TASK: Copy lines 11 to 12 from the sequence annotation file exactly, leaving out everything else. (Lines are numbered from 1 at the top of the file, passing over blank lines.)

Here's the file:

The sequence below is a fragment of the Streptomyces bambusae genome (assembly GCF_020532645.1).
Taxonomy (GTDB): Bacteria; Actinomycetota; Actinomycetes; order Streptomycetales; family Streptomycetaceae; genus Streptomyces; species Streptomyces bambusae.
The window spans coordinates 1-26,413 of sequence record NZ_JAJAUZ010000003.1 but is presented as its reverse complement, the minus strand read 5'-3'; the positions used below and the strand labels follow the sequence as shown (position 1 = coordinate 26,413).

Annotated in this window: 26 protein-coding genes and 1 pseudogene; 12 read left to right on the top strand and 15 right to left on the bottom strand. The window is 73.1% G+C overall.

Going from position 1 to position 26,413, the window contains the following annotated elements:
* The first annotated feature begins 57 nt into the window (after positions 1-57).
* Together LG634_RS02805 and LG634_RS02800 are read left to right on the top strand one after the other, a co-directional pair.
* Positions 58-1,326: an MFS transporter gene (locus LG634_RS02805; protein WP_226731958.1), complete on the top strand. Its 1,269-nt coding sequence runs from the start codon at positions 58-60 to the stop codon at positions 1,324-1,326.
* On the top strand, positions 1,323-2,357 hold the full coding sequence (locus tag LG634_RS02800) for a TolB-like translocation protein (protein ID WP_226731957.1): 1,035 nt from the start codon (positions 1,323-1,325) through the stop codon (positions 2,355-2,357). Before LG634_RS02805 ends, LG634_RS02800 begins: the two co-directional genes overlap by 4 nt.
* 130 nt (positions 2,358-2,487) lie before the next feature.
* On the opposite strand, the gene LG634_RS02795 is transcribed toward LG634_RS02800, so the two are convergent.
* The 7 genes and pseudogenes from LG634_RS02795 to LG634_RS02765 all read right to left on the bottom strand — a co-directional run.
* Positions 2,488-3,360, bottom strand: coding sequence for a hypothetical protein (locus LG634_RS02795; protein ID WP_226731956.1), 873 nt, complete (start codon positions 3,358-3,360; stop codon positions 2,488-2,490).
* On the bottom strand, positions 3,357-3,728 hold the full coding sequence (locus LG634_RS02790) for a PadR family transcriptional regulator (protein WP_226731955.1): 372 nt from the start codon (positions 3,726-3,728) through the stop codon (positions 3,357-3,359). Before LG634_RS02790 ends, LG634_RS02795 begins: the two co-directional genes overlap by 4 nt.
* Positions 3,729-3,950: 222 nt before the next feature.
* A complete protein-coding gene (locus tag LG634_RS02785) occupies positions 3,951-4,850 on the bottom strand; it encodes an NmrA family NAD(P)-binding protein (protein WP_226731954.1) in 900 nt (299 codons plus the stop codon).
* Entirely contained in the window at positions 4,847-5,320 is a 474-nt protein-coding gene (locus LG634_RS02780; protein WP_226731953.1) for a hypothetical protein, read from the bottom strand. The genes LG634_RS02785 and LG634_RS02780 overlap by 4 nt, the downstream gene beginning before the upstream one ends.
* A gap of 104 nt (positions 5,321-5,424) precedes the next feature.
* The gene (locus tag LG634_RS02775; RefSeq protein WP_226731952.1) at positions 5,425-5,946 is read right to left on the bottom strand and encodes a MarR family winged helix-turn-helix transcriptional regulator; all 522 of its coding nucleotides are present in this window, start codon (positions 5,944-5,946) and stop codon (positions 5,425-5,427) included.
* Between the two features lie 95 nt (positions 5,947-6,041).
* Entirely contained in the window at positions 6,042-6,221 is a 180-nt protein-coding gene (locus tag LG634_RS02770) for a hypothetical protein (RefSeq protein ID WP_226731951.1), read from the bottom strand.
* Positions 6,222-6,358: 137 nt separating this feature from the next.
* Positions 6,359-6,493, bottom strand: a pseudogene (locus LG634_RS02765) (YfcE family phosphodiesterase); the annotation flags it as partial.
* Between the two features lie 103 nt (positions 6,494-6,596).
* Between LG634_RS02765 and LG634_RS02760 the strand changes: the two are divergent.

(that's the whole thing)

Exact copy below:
* On the opposite strand, the gene LG634_RS02795 is transcribed toward LG634_RS02800, so the two are convergent.
* The 7 genes and pseudogenes from LG634_RS02795 to LG634_RS02765 all read right to left on the bottom strand — a co-directional run.